Appeal can Be Heard Notwithstanding an Incomplete Record of Appeal

ATOSHI & ORS v. AGBU & ORS (2018) LPELR-44477(CA)



It is the law that, appeals are heard and determined on the record of appeal which has been settled by the parties. However, the Court of Appeal Per OMOLEYE, J.C.A. while delivering the lead Ruling in ATOSHI & ORS v. AGBU & ORS (2018) LPELR-44477(CA) held that ‘…depending on the circumstances of each matter, where in an appeal there is incomplete record or part of the record is missing, the appellate Court has any of the following three options to take viz: a) The Court can hear the appeal on such incomplete records or documents presented before it, provided the parties give their express consent, which consent must be clearly recorded by the Court and this will constitute a successful defence of waiver against a future resilation by any of the consenting parties. (b) The Court can hear the appeal on such incomplete records where the missing part of the record is, in its view, not material. (c) In the alternative, the Court can refuse to hear the appeal and take the last resort and order the remittance of the case to the lower Court to hear it “de novo”.


The Appellants/Applicants filed their notice of appeal against the judgment of the trial Court in Suit No. TRSW/09/2009 instituted against them by the Respondents. Upon the compilation and transmission of the record of appeal by the Registrar of the trial Court, it was discovered by the Appellants/Applicants that certain material portions of the record of proceedings of the trial Court and some documents tendered in evidence as exhibits were missing. The Appellants/Applicants took steps by writing to the Registrar of the trial Court to forthwith transmit, as additional record, to the Court of Appeal the missing portions of the record of proceedings of the trial Court. The reply of the Registrar was that the said missing portions were lost in the process of the trial Court’s movement from Wukari Judicial Division to Jalingo Judicial Division as a result of the then religious crisis in the former. The Appellants/Applicants also filed a motion seeking the order of the Court to mandate the Registrar of the trial Court to compile and transmit the missing record which was granted. The inability of the Registrar to transmit the missing record led to the filing of the present application.


The Court held that it was inappropriate for it to hear the appeal of the Appellants/Applicants on the incomplete record of appeal presented before it. That the application was imbued with merit and was granted as prayed. The Suit No. TRSW/9/2009 was remitted to the Chief Judge of the trial Court for assignment to another Judge of that Court, other than Hon. Justice Isa M. Sambo, for the expeditious hearing of it, “de novo”.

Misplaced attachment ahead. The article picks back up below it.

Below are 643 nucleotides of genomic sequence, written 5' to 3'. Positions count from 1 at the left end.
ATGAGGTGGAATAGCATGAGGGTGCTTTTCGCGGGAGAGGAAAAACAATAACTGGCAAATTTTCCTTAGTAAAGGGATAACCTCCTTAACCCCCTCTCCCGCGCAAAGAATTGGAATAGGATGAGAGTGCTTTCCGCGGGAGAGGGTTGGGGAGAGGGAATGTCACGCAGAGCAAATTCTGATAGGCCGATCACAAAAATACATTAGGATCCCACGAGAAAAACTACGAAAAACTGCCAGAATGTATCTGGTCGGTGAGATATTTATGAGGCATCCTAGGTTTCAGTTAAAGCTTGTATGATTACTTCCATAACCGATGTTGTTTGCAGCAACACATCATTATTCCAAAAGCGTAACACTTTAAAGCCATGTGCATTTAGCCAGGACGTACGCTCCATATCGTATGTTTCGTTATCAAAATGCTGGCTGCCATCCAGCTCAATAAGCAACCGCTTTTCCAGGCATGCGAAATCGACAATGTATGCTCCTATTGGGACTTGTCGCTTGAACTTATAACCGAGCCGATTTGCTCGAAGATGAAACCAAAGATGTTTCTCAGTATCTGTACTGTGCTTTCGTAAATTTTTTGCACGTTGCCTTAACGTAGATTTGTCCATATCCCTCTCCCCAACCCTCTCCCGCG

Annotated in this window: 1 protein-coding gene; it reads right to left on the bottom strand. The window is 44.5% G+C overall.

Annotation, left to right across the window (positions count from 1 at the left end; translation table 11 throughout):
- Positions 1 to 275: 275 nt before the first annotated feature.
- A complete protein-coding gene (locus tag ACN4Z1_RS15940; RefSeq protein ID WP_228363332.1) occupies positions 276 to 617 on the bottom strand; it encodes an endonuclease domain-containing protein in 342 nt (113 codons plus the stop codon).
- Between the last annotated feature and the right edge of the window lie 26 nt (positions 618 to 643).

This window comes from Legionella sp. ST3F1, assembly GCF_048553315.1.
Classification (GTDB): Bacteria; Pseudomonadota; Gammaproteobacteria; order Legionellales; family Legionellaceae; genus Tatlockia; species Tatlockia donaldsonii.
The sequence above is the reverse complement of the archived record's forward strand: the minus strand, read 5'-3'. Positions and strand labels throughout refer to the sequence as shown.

APPEAL – RECORD OF APPEAL: Whether an appellate Court can act on an incomplete record
Ordinarily, the Courts will not be well-disposed to making an order of retrial as it can amount to giving the parties an opportunity, of a second bite at the cherry, especially the party who lost at the lower Court, to repair the case formerly presented by them. …an appellate Court can only assume jurisdiction over an appeal on a complete record of appeal, for where any portion of the proceedings of the Court below is missing, an appellate Court will be incapacitated to adjudicate on the appeal on the merit and fairly. However, depending on the circumstances of each matter, where in an appeal there is incomplete record or part of the record is missing, the appellate Court has any of the following three options to take viz:

(a) The Court can hear the appeal on such incomplete records or documents presented before it, provided the parties give their express consent, which consent must be clearly recorded by the Court and this will constitute a successful defence of waiver against a future resilation by any of the consenting parties.

(b) The Court can hear the appeal on such incomplete records where the missing part of the record is, in its view, not material.

(c) In the alternative, the Court can refuse to hear the appeal and take the last resort and order the remittance of the case to the lower Court to hear it “de novo”.

In the case of: Okochi v. Animkwoi (2003) LPELR – 2455 (SC), the legal sage, Tobi, JSC (of blessed memory) most pointedly had the following to say on this subject:

As an appellate Court hears an appeal on the records before it, it must ensure that the records are complete as settled by the parties. An appellate Court must be wary to hear an appeal on incomplete records unless the parties by consent, agree that the appeal should be so heard. And such a consent, which, will be a basis of a successful defence of waiver in the event of a retraction on the part of any of the parties, must be recorded by the appellate Court. There could however be another situation where an appeal could be heard when the records are incomplete. Such a situation will be where the missing part of the record, in the view or opinion of the Court, is so immaterial, clearly so immaterial that it cannot affect the decision of the appeal one way or the other. This is a very difficult decision and an appellate Court can only take it in very obvious and clear circumstances. Where there is doubt in the mind of the Court as to the materiality or otherwise of the missing record, the doubt must be resolved against hearing the appeal in the interest of justice. In such a situation, other efforts should be made to procure the missing portion of the record. Where all diligent efforts to procure the missing part of the record fails, the Court should take the most painful decision of ordering a retrial in the matter if the missing portion of the record is material to the appeal. This must be a decision of last resort which must be taken after all efforts at locating the missing portion of the record fails.